Crowley had to focus on the pain in his feet for a second to avoid allowing the face-splitting smile that was threatening appear on his face.
“The famous Mr Crowley. That’s such a pity you must both die,” said traitor-Nazi.
“What does the J stand for?” Aziraphale asked.
Crowley forgot how to use words for a moment before replying, “S’just a J really.” Of course, one could infer, just based on this situation that the J stood for ‘acts of service’, a love language (a concept that would be introduced in 1992). But that would only be speculation, of course*.
“Look at that!” Crowley said, looking over to the side, “A whole fontful of Holy water. It doesn’t even have guards.”
“Enough babbling, kill them both,” said one of the Nazis, bringing Crowley back to Earth. He did not want to spark off another 80 years without Aziraphale, whether it be due to a fight or because Aziraphale was stuck in Heaven filling out form after form after form.
“In about a minute,” Crowley said, slipping into false confidence with ease, “a German bomber will release a bomb that will land here.” He gestured to the ground. “If you all run away very, very fast, you might not die. You won’t enjoy dying, definitely won’t enjoy what comes after.” Crowley made a mental note to check on their souls next time he was in Hell to make sure of that.
“You expect us to believe that? The bombs tonight will fall on the East End” said one of the Nazis, to which the true answer was no, Crowley really hoped they didn’t believe him, even if it did mean he’d have to try and explain what was happening to Aziraphale.
“Yes. Crowley agreed, watching Aziraphale very closely before remembering that he was wearing sunglasses and would have to turn his entire face to make sure Aziraphale knew he was speaking to him. “It would take a last-minute demonic intervention to throw them off course, yes.” Crowley turned back to the Nazis, baiting them, “You’re all wasting your valuable running away time.” He turned back to Aziraphale, “And if, er, in 30 seconds a bomb does land here, it would take a real miracle for my friend and I to survive it.”
“A. A real miracle,” Aziraphale repeated back, oh thank Satan. Crowley really didn’t fancy explaining how he’d managed to get discorporated in a church to Beelzebub.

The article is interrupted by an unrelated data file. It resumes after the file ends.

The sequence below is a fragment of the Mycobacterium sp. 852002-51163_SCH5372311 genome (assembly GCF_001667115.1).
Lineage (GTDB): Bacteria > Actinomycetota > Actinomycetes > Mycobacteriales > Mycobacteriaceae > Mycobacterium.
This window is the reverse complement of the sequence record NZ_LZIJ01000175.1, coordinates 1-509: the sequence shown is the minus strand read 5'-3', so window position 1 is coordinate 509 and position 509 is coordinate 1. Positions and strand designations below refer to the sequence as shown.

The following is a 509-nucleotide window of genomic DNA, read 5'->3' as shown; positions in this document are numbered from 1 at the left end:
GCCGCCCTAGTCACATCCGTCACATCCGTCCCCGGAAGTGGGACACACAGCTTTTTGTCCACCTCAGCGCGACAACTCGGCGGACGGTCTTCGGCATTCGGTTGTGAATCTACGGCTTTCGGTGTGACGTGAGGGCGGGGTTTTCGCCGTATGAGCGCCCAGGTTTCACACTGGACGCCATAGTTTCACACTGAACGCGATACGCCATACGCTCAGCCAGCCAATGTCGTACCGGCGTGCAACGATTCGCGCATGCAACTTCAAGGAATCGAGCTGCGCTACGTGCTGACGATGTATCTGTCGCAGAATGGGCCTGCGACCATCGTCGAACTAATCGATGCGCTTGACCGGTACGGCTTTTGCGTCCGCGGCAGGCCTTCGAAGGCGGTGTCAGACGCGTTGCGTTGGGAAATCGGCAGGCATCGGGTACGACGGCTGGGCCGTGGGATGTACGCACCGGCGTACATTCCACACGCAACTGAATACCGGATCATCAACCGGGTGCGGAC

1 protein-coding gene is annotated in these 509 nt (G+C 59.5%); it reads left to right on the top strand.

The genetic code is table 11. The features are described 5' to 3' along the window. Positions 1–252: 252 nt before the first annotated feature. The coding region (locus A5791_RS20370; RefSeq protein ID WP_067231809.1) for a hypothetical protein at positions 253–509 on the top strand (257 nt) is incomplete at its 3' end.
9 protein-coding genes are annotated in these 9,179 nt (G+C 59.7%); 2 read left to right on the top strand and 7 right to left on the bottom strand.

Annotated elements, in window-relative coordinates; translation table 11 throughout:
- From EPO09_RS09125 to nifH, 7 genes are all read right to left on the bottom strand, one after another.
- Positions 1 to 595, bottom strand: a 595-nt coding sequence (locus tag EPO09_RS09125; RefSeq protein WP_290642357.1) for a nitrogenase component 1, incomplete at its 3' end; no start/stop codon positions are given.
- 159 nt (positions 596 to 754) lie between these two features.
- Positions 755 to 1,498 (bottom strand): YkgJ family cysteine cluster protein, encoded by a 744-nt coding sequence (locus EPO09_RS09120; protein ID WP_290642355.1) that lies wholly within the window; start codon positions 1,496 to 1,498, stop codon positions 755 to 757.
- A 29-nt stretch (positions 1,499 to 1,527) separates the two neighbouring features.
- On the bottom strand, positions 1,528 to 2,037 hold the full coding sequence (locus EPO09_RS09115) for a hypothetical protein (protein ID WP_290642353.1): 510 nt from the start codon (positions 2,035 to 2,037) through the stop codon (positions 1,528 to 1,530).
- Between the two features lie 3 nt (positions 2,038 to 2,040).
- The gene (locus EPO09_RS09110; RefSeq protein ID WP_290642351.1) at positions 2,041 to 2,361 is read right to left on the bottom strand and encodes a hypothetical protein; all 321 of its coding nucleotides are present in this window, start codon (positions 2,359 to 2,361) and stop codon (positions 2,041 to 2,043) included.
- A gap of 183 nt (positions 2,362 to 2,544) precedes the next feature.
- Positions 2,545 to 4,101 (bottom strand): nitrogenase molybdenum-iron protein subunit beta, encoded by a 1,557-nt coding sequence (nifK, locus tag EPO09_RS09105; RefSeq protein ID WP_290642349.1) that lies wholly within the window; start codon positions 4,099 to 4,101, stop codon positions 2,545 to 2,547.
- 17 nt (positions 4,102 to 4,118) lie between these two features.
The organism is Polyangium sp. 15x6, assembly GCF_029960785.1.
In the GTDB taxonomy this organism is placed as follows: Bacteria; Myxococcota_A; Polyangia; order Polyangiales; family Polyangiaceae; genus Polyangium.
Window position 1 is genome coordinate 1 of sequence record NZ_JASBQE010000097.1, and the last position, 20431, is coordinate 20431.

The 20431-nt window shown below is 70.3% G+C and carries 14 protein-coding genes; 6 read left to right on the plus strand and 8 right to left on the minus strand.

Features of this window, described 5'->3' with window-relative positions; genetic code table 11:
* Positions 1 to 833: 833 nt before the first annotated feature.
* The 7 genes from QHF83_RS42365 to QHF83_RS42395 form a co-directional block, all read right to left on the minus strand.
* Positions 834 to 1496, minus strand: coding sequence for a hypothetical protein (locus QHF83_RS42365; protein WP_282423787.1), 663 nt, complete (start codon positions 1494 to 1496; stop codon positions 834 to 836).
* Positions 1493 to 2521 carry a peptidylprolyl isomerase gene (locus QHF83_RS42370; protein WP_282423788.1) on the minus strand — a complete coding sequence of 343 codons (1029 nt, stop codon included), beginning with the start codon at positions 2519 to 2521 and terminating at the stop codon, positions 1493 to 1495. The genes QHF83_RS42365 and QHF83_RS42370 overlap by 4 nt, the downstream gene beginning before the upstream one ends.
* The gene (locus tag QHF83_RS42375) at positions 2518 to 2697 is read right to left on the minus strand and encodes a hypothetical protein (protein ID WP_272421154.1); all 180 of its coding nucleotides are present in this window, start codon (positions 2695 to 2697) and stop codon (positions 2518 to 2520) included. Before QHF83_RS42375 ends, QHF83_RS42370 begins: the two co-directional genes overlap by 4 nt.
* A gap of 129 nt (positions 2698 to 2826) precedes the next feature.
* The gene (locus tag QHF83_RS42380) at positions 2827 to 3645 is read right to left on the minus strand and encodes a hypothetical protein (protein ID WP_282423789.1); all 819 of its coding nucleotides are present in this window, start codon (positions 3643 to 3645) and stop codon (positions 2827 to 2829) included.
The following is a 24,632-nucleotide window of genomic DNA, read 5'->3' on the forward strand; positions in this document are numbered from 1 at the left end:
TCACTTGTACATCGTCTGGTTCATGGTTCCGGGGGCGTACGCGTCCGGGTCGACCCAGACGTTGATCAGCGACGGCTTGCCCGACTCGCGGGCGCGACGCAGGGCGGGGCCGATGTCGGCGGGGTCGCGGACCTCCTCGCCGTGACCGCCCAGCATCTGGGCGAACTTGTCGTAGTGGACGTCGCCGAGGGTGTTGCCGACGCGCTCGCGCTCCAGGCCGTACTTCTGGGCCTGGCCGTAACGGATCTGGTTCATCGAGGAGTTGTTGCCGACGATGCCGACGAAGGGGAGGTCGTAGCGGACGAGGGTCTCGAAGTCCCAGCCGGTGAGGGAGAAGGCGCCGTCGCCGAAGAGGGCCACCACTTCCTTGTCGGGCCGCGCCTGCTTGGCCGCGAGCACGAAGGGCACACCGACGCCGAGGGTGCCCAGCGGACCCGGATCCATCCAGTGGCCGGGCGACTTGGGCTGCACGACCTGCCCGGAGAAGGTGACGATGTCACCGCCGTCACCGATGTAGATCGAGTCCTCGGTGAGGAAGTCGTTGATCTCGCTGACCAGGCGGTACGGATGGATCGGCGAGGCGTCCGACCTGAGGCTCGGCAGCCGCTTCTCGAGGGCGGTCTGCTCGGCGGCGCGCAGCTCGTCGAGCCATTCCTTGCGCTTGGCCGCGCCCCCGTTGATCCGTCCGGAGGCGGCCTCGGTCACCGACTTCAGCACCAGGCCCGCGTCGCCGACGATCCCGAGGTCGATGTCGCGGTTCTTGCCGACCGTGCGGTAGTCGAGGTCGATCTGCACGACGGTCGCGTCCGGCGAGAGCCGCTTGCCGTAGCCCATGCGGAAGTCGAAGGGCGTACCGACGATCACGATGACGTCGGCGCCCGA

“Kill them,” said the other Nazi, “they are very irritating.” Crowley grinned, he was just getting started.
Crowley pointed his fingers at the sky, certain that even humans would be able to hear the bomb falling now. He could feel Aziraphale pulling the power needed to protect them both when he realised something. Aziraphale didn’t have his books. Aziraphale loved his books. Crowley hoped it wasn’t too late and shot a burst of his own power at the briefcase on the table, being the only carrying implement in the church that wasn’t a holster. The books were easy enough to locate.
Crowley kept his eyes open as the bomb hit, too much of the smell of rubble and he’d think he’d accidentally transported himself to Hell.
“That was very kind of you,” Aziraphale said.
“Sshut up!” Crowley said, not hiding his smile entirely.
“Well,” Aziraphale said, “it was. No paperwork for a start.” His expression suddenly changed, “Oh, the books! Oh, I forgot all the books! Oh they’ll all be blown to-“
Deciding he had let his angel suffer enough, Crowley grabbed the satchel from the dead Nazi’s hand with a grunt. “Little demonic miracle of my own,” he said. “Lift home?”
* * *
Oh no. Aziraphale stood stunned while Crowley walked away, indicating for him to follow. He shouldn’t follow, even if he was grateful that he hadn’t just been discorporated, even if he did feel like he might have discorporated then. Crowley shouldn’t have been able to turn 79 solid years of denying their friendship into this. But he had.
Oh no. He should go. He should definitely go. Far away from here. He should race back to Heaven as quickly as he could and refuse to return to Earth for anything short of the Apocalypse. But he didn’t.
He didn’t have too far to go to catch up to Crowley. He stood beside a black car that was almost invisible in the dark. It was sleek, angular, and utterly Crowley. Crowley opened the passenger door for him as if it were to most natural thing in the world. As if they weren’t enemies, held in opposition to each other by the hands of fate for all eternity. Aziraphale clutched the bag close to his chest as if it might spare him from the feeling of hopelessness that was bouncing around his mind, knocking all other thoughts out of frame.
Whatever he might want. Whatever he might feel. He couldn’t have it. He’d built these walls around himself for a reason.
But Aziraphale had never been one to deny himself life’s pleasures (a fact that every restaurant still open in London could attest to), so even knowing what a terrible idea it was, he sank into the leather upholstery of Crowley’s motorcar and let himself be driven home to the bookshop.
For the entire drive, Aziraphale could feel Crowley trying to think of something to say to fill the silence between them. Aziraphale almost hoped he wouldn’t say anything, because then he’d have to find some way to reply, some justification for the last 79 years.
Crowley did start to say something, though it was really just sounds that weren’t words in any language.
“My dear,” Aziraphale said, “I-“
“You don’t have to apologise, angel,” Crowley said, accurately predicting what Aziraphale was going to say.
“Well I am. Apologising, I mean,” Aziraphale said. He could say more - he shouldn’t – but he could. “Come by the shop tomorrow? I have a bottle of Château Lafite-Rothschild, and I do owe you.”
Aziraphale tried not to smile too broadly at the shocked smile that was slowly spreading over Crowley’s face in between splutters. It was one of Aziraphale’s favourite expressions.
“Er, y-yeah, of course,” Crowley said.